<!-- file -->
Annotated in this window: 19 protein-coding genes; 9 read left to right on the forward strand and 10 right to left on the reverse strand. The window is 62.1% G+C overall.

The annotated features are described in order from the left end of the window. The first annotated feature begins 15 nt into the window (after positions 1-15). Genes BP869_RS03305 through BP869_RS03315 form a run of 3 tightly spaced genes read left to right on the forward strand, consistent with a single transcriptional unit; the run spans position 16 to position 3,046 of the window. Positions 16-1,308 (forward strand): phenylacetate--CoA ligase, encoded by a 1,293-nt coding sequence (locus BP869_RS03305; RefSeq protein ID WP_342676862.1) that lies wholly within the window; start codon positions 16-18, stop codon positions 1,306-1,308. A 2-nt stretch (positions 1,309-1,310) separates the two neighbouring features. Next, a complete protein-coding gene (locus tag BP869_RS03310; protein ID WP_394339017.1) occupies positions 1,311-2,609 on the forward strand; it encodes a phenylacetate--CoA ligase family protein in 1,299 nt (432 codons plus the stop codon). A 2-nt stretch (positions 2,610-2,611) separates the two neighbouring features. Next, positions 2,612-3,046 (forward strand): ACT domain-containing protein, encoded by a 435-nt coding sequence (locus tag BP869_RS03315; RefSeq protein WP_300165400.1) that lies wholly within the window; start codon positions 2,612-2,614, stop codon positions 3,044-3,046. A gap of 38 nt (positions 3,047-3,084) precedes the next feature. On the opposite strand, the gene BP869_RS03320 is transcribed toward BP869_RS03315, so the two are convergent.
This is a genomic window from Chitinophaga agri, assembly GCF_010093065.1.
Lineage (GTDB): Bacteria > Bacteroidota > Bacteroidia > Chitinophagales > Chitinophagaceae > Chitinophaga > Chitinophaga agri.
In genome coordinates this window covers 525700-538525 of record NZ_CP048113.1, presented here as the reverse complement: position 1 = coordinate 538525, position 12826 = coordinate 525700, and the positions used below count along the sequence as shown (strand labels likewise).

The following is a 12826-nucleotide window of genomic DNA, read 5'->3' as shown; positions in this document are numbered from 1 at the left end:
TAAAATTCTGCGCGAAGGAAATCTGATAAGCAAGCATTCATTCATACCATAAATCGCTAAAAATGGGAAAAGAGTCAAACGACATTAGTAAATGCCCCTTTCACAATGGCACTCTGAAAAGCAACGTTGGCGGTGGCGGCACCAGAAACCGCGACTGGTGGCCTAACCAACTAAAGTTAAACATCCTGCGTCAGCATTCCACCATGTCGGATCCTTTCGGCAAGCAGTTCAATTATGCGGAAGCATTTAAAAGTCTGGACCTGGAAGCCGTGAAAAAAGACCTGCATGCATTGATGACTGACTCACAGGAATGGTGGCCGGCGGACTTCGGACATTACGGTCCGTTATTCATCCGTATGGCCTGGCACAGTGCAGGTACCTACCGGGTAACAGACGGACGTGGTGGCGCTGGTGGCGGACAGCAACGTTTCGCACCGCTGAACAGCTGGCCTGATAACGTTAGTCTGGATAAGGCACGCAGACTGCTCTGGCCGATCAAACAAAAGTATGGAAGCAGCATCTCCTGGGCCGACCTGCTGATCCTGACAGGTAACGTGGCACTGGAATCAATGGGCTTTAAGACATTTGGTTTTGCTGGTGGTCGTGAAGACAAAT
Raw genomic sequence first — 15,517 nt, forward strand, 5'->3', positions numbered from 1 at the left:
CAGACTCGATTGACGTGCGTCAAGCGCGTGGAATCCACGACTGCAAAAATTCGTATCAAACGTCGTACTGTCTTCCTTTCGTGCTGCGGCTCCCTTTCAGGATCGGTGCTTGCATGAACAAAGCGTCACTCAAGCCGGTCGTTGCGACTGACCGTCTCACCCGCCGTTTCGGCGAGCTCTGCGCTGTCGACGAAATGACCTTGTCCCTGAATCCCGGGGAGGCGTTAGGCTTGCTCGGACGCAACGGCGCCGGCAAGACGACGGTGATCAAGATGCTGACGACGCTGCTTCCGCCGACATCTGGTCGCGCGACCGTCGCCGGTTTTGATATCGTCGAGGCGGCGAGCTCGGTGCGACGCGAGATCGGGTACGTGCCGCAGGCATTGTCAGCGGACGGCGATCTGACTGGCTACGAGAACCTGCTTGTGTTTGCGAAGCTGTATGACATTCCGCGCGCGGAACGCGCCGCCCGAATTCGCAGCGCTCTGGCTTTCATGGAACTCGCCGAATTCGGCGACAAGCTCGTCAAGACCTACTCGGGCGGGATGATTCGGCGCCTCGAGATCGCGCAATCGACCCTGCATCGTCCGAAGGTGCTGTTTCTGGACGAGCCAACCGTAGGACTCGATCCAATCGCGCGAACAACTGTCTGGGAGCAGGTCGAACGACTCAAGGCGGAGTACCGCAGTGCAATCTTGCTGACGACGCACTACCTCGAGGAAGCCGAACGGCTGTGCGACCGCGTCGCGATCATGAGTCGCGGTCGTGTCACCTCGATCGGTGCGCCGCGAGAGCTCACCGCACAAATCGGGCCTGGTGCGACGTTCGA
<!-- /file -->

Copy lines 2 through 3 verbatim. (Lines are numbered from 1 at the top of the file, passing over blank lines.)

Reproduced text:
The annotated features are described in order from the left end of the window. The first annotated feature begins 15 nt into the window (after positions 1-15). Genes BP869_RS03305 through BP869_RS03315 form a run of 3 tightly spaced genes read left to right on the forward strand, consistent with a single transcriptional unit; the run spans position 16 to position 3,046 of the window. Positions 16-1,308 (forward strand): phenylacetate--CoA ligase, encoded by a 1,293-nt coding sequence (locus BP869_RS03305; RefSeq protein ID WP_342676862.1) that lies wholly within the window; start codon positions 16-18, stop codon positions 1,306-1,308. A 2-nt stretch (positions 1,309-1,310) separates the two neighbouring features. Next, a complete protein-coding gene (locus tag BP869_RS03310; protein ID WP_394339017.1) occupies positions 1,311-2,609 on the forward strand; it encodes a phenylacetate--CoA ligase family protein in 1,299 nt (432 codons plus the stop codon). A 2-nt stretch (positions 2,610-2,611) separates the two neighbouring features. Next, positions 2,612-3,046 (forward strand): ACT domain-containing protein, encoded by a 435-nt coding sequence (locus tag BP869_RS03315; RefSeq protein WP_300165400.1) that lies wholly within the window; start codon positions 2,612-2,614, stop codon positions 3,044-3,046. A gap of 38 nt (positions 3,047-3,084) precedes the next feature. On the opposite strand, the gene BP869_RS03320 is transcribed toward BP869_RS03315, so the two are convergent.
This is a genomic window from Chitinophaga agri, assembly GCF_010093065.1.